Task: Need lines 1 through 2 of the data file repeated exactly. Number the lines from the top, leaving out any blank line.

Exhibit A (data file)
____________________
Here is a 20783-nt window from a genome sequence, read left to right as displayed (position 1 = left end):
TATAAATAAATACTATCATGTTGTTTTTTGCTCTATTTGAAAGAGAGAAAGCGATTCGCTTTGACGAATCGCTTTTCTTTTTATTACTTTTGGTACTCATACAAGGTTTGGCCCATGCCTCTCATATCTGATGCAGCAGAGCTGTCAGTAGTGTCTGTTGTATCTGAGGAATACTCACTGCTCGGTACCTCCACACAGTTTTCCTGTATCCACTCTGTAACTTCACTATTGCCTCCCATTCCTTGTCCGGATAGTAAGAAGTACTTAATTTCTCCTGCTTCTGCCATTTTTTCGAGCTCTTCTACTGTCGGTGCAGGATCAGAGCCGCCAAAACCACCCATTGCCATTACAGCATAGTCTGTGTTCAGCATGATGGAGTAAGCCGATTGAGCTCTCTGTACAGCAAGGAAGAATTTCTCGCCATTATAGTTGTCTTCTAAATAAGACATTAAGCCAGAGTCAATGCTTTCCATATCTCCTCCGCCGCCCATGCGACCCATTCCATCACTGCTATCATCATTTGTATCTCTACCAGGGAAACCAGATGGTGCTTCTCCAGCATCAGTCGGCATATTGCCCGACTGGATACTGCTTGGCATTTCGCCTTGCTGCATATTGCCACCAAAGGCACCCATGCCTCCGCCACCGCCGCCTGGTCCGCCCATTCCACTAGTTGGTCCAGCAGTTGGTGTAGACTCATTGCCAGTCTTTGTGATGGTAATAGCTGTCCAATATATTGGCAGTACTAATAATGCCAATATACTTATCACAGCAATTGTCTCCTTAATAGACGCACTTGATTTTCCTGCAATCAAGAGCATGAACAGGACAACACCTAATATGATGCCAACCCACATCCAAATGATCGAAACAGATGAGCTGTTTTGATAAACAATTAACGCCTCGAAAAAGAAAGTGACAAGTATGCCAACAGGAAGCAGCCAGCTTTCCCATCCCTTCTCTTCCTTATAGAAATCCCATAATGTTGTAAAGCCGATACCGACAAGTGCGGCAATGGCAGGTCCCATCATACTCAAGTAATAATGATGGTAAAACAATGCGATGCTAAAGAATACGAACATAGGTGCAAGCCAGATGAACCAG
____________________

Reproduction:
Here is a 20783-nt window from a genome sequence, read left to right as displayed (position 1 = left end):
TATAAATAAATACTATCATGTTGTTTTTTGCTCTATTTGAAAGAGAGAAAGCGATTCGCTTTGACGAATCGCTTTTCTTTTTATTACTTTTGGTACTCATACAAGGTTTGGCCCATGCCTCTCATATCTGATGCAGCAGAGCTGTCAGTAGTGTCTGTTGTATCTGAGGAATACTCACTGCTCGGTACCTCCACACAGTTTTCCTGTATCCACTCTGTAACTTCACTATTGCCTCCCATTCCTTGTCCGGATAGTAAGAAGTACTTAATTTCTCCTGCTTCTGCCATTTTTTCGAGCTCTTCTACTGTCGGTGCAGGATCAGAGCCGCCAAAACCACCCATTGCCATTACAGCATAGTCTGTGTTCAGCATGATGGAGTAAGCCGATTGAGCTCTCTGTACAGCAAGGAAGAATTTCTCGCCATTATAGTTGTCTTCTAAATAAGACATTAAGCCAGAGTCAATGCTTTCCATATCTCCTCCGCCGCCCATGCGACCCATTCCATCACTGCTATCATCATTTGTATCTCTACCAGGGAAACCAGATGGTGCTTCTCCAGCATCAGTCGGCATATTGCCCGACTGGATACTGCTTGGCATTTCGCCTTGCTGCATATTGCCACCAAAGGCACCCATGCCTCCGCCACCGCCGCCTGGTCCGCCCATTCCACTAGTTGGTCCAGCAGTTGGTGTAGACTCATTGCCAGTCTTTGTGATGGTAATAGCTGTCCAATATATTGGCAGTACTAATAATGCCAATATACTTATCACAGCAATTGTCTCCTTAATAGACGCACTTGATTTTCCTGCAATCAAGAGCATGAACAGGACAACACCTAATATGATGCCAACCCACATCCAAATGATCGAAACAGATGAGCTGTTTTGATAAACAATTAACGCCTCGAAAAAGAAAGTGACAAGTATGCCAACAGGAAGCAGCCAGCTTTCCCATCCCTTCTCTTCCTTATAGAAATCCCATAATGTTGTAAAGCCGATACCGACAAGTGCGGCAATGGCAGGTCCCATCATACTCAAGTAATAATGATGGTAAAACAATGCGATGCTAAAGAATACGAACATAGGTGCAAGCCAGATGAACCAG